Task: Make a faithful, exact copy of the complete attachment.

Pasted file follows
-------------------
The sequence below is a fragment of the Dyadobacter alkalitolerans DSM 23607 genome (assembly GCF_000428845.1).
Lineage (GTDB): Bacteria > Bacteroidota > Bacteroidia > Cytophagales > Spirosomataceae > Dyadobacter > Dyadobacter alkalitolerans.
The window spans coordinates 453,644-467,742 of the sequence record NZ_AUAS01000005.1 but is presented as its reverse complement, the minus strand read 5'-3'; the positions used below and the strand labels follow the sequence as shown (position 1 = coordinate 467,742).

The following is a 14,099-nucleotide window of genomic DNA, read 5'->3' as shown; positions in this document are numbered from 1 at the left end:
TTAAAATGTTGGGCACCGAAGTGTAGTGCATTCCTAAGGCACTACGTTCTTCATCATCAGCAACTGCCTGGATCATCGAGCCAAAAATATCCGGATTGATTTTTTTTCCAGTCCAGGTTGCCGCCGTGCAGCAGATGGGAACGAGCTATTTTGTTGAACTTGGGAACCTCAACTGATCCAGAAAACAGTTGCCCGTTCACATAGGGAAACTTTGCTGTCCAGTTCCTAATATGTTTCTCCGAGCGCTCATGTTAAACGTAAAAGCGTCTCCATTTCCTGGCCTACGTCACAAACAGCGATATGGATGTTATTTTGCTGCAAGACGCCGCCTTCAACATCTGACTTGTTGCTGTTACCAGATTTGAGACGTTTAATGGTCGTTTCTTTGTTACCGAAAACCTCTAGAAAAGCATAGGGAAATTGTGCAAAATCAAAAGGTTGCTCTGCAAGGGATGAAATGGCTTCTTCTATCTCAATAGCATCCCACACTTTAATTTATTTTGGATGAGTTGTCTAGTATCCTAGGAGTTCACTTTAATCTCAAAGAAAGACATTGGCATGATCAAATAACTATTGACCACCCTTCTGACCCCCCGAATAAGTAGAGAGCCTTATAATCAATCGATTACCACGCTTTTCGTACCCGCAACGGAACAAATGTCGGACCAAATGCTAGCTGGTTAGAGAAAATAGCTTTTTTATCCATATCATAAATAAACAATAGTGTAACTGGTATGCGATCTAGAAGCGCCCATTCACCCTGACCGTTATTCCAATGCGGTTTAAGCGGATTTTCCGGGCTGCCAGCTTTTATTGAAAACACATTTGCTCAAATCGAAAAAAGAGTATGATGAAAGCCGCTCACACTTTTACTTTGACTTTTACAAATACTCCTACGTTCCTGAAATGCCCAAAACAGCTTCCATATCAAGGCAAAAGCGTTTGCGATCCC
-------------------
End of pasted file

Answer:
The sequence below is a fragment of the Dyadobacter alkalitolerans DSM 23607 genome (assembly GCF_000428845.1).
Lineage (GTDB): Bacteria > Bacteroidota > Bacteroidia > Cytophagales > Spirosomataceae > Dyadobacter > Dyadobacter alkalitolerans.
The window spans coordinates 453,644-467,742 of the sequence record NZ_AUAS01000005.1 but is presented as its reverse complement, the minus strand read 5'-3'; the positions used below and the strand labels follow the sequence as shown (position 1 = coordinate 467,742).

The following is a 14,099-nucleotide window of genomic DNA, read 5'->3' as shown; positions in this document are numbered from 1 at the left end:
TTAAAATGTTGGGCACCGAAGTGTAGTGCATTCCTAAGGCACTACGTTCTTCATCATCAGCAACTGCCTGGATCATCGAGCCAAAAATATCCGGATTGATTTTTTTTCCAGTCCAGGTTGCCGCCGTGCAGCAGATGGGAACGAGCTATTTTGTTGAACTTGGGAACCTCAACTGATCCAGAAAACAGTTGCCCGTTCACATAGGGAAACTTTGCTGTCCAGTTCCTAATATGTTTCTCCGAGCGCTCATGTTAAACGTAAAAGCGTCTCCATTTCCTGGCCTACGTCACAAACAGCGATATGGATGTTATTTTGCTGCAAGACGCCGCCTTCAACATCTGACTTGTTGCTGTTACCAGATTTGAGACGTTTAATGGTCGTTTCTTTGTTACCGAAAACCTCTAGAAAAGCATAGGGAAATTGTGCAAAATCAAAAGGTTGCTCTGCAAGGGATGAAATGGCTTCTTCTATCTCAATAGCATCCCACACTTTAATTTATTTTGGATGAGTTGTCTAGTATCCTAGGAGTTCACTTTAATCTCAAAGAAAGACATTGGCATGATCAAATAACTATTGACCACCCTTCTGACCCCCCGAATAAGTAGAGAGCCTTATAATCAATCGATTACCACGCTTTTCGTACCCGCAACGGAACAAATGTCGGACCAAATGCTAGCTGGTTAGAGAAAATAGCTTTTTTATCCATATCATAAATAAACAATAGTGTAACTGGTATGCGATCTAGAAGCGCCCATTCACCCTGACCGTTATTCCAATGCGGTTTAAGCGGATTTTCCGGGCTGCCAGCTTTTATTGAAAACACATTTGCTCAAATCGAAAAAAGAGTATGATGAAAGCCGCTCACACTTTTACTTTGACTTTTACAAATACTCCTACGTTCCTGAAATGCCCAAAACAGCTTCCATATCAAGGCAAAAGCGTTTGCGATCCC